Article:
Her experience has been that when she was ready, clear objectives and focus became possible, and after that every problem was nothing more than a distraction to be resolved. She saw every obstacle as a learning experience on the journey from the Ideal to Reality. Therefore, she concludes, problems do not separate you from your goal, and desired objectives can really happen if you are open to them, attract them and work for them … nothing is lost, everything is transformed.
Failure? “There is no failure, I think it is simply a mathematical question, about how many times you have to try it until it goes well, as if it were something per cent, just like disappointment … it is only the connection between an ideal and the reality itself.” Every choice we make moves us closer or farther away from our goal, assuming of course that we have one.
Today, when she is not actively involved in her filming career, Estefania pays the bills as an instructor in aerial acrobatics for several hours a week in a gym.
Is there risk in Estefania’s career choice? Financially, as far as I can tell, the risk will be taken by private investors, or failing that, the tab will be picked up by tax payers through subsidies by the INCAA. Estefania’s risk is the problem of foregone opportunities; what could she have done better with her time if the movie fails? I don’t know how success or failure are defined in the Argentine film industry, or how they are measured. Do ticket sales exceed the costs of production? No matter what happens with the film, I have no doubt that it will prove to be an invaluable growth experience for a very charming and resourceful Argentinian with an entrepreneurial spirit. For Estefania, there may be disappointment but no failure, it’s just a mathematical question of how many times does it take to get it right.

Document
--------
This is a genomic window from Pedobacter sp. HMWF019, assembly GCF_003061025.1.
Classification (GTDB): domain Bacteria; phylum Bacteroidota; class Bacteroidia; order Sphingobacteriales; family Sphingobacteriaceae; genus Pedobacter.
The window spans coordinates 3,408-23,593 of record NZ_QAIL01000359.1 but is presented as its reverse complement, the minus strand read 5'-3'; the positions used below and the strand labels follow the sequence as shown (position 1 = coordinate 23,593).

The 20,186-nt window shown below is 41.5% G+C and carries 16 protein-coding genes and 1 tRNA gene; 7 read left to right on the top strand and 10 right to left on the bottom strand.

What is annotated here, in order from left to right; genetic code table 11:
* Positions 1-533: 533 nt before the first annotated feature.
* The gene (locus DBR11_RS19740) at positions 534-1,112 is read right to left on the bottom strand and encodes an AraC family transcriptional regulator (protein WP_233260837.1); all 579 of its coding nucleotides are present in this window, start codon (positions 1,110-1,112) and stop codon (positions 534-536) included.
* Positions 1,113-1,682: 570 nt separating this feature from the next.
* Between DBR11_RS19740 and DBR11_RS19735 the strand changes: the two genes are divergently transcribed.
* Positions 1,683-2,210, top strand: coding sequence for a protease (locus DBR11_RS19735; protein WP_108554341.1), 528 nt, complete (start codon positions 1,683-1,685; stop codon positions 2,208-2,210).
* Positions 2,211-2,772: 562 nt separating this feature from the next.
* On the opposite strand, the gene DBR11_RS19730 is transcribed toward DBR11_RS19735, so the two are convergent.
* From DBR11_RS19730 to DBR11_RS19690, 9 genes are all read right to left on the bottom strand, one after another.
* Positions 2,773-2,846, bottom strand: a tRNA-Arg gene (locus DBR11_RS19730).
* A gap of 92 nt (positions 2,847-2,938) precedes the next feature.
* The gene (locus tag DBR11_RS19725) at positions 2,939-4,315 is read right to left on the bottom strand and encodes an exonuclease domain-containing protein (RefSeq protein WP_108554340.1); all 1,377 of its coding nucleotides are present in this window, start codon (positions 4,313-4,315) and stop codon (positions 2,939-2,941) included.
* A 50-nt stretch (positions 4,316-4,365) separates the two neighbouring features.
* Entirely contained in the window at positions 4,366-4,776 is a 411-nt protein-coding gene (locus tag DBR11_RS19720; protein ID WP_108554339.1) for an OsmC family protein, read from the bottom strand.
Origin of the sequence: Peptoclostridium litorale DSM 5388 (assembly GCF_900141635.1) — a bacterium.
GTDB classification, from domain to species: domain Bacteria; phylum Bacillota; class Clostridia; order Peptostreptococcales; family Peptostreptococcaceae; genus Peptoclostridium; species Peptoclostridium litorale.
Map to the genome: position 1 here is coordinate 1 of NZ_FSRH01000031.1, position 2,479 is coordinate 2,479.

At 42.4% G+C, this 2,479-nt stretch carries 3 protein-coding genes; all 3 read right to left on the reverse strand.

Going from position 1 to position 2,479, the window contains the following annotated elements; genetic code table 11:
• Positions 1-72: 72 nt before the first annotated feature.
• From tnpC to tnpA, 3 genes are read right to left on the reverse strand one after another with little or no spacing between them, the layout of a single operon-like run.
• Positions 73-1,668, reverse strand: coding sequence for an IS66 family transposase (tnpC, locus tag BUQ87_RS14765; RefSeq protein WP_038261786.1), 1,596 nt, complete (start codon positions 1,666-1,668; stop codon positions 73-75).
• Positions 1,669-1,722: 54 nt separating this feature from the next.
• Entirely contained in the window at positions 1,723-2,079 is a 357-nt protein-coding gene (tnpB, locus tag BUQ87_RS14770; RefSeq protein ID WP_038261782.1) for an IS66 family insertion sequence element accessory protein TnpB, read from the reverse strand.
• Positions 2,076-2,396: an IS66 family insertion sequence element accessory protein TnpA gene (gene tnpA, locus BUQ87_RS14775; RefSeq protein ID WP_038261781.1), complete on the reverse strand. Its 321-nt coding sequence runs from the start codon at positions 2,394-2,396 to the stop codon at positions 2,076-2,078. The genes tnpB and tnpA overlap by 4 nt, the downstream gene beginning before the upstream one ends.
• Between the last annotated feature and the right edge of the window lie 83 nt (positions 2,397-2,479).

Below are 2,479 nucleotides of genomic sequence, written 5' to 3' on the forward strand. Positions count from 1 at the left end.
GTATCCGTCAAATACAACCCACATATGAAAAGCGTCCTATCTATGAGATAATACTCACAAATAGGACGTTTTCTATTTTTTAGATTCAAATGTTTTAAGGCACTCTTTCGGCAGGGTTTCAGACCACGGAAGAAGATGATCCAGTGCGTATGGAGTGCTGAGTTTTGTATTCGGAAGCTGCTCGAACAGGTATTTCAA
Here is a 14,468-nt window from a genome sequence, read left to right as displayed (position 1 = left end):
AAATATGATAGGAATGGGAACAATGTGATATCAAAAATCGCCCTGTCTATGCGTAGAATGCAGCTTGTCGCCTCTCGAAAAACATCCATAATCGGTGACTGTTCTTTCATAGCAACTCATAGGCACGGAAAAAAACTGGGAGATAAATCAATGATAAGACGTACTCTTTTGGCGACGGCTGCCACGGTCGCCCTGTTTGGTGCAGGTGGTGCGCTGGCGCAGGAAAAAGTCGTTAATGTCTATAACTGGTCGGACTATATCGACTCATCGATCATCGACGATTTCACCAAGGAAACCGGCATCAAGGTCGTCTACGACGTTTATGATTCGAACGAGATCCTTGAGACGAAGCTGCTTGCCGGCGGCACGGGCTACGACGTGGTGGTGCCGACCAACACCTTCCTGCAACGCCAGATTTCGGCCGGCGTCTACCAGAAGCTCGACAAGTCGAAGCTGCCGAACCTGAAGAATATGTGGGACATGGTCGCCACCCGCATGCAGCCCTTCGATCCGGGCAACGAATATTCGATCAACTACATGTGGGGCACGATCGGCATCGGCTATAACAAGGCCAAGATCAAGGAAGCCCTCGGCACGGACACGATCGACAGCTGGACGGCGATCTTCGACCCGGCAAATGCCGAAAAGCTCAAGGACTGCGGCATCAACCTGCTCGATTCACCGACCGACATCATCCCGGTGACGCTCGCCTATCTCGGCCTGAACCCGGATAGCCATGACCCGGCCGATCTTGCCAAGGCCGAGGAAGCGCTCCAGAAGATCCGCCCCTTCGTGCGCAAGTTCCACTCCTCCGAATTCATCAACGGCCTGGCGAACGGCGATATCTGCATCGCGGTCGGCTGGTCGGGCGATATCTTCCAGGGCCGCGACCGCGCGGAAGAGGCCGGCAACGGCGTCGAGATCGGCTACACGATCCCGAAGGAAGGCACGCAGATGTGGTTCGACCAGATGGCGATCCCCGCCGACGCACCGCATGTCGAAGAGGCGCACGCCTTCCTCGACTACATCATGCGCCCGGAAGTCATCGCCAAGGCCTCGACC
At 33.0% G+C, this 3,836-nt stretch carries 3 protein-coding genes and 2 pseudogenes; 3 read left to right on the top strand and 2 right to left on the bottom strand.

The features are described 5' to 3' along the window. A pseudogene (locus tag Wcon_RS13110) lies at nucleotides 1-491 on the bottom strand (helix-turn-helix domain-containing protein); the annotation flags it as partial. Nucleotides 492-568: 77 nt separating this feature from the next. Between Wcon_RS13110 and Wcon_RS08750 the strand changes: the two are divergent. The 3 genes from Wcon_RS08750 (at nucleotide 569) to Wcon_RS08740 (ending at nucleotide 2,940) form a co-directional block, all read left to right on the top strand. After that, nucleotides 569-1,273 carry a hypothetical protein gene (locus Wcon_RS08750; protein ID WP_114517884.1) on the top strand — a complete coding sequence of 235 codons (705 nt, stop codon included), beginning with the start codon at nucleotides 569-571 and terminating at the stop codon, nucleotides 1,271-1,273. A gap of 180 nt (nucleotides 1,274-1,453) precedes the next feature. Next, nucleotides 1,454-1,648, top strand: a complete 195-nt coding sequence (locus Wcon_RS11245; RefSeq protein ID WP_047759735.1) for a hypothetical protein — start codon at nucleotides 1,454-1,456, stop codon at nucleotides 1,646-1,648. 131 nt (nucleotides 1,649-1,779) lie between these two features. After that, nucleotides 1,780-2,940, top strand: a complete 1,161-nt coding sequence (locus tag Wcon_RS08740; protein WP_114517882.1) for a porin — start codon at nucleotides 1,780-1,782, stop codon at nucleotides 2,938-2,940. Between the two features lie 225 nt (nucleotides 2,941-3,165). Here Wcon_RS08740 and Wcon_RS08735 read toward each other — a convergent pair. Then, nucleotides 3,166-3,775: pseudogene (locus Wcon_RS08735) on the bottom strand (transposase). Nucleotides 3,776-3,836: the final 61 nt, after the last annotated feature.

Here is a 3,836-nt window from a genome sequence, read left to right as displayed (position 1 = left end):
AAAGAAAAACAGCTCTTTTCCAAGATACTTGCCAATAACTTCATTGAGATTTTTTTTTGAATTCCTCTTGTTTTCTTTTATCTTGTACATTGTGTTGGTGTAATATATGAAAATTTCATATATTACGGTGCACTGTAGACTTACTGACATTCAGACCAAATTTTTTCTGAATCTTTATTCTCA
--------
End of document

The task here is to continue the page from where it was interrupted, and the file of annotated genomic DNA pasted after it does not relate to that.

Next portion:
The currency of time
The currency all of us speculate in is our time. None of us know how much we have, but we know it is finite for each of us. How we spend it defines our investment strategy and our relationship with risk even more so than how we handle our money. Estefania is an investor but not a wild speculator with the currency of her time and opportunities, and she has accepted disappointments as the price of learning. Humans typically become more conservative with their risk taking as the time left to them shrinks. But what is the value of unfulfulled promise, the potential we left wasted on the table of life if we fear to try? How good could we really have been, if we could have taken our foot off the brakes?
Estefania intends to find her own answers to some of life’s most important questions .
You “herd” it here, at Puerto Limon Hostel, where we try to cull the unusual, the special, the everyday heroes from the madding crowd that passes through here and everywhere. Thank you for reading. Have a story? Share the wealth. Write a comment. We are all travelers. Subscribe by entering your email address at the very top or bottom of this page, depending on your viewing instrument. John Bechtel, freelance culture and travel writer, Buenos Aires, Argentina . www.johnbechtelwriter.com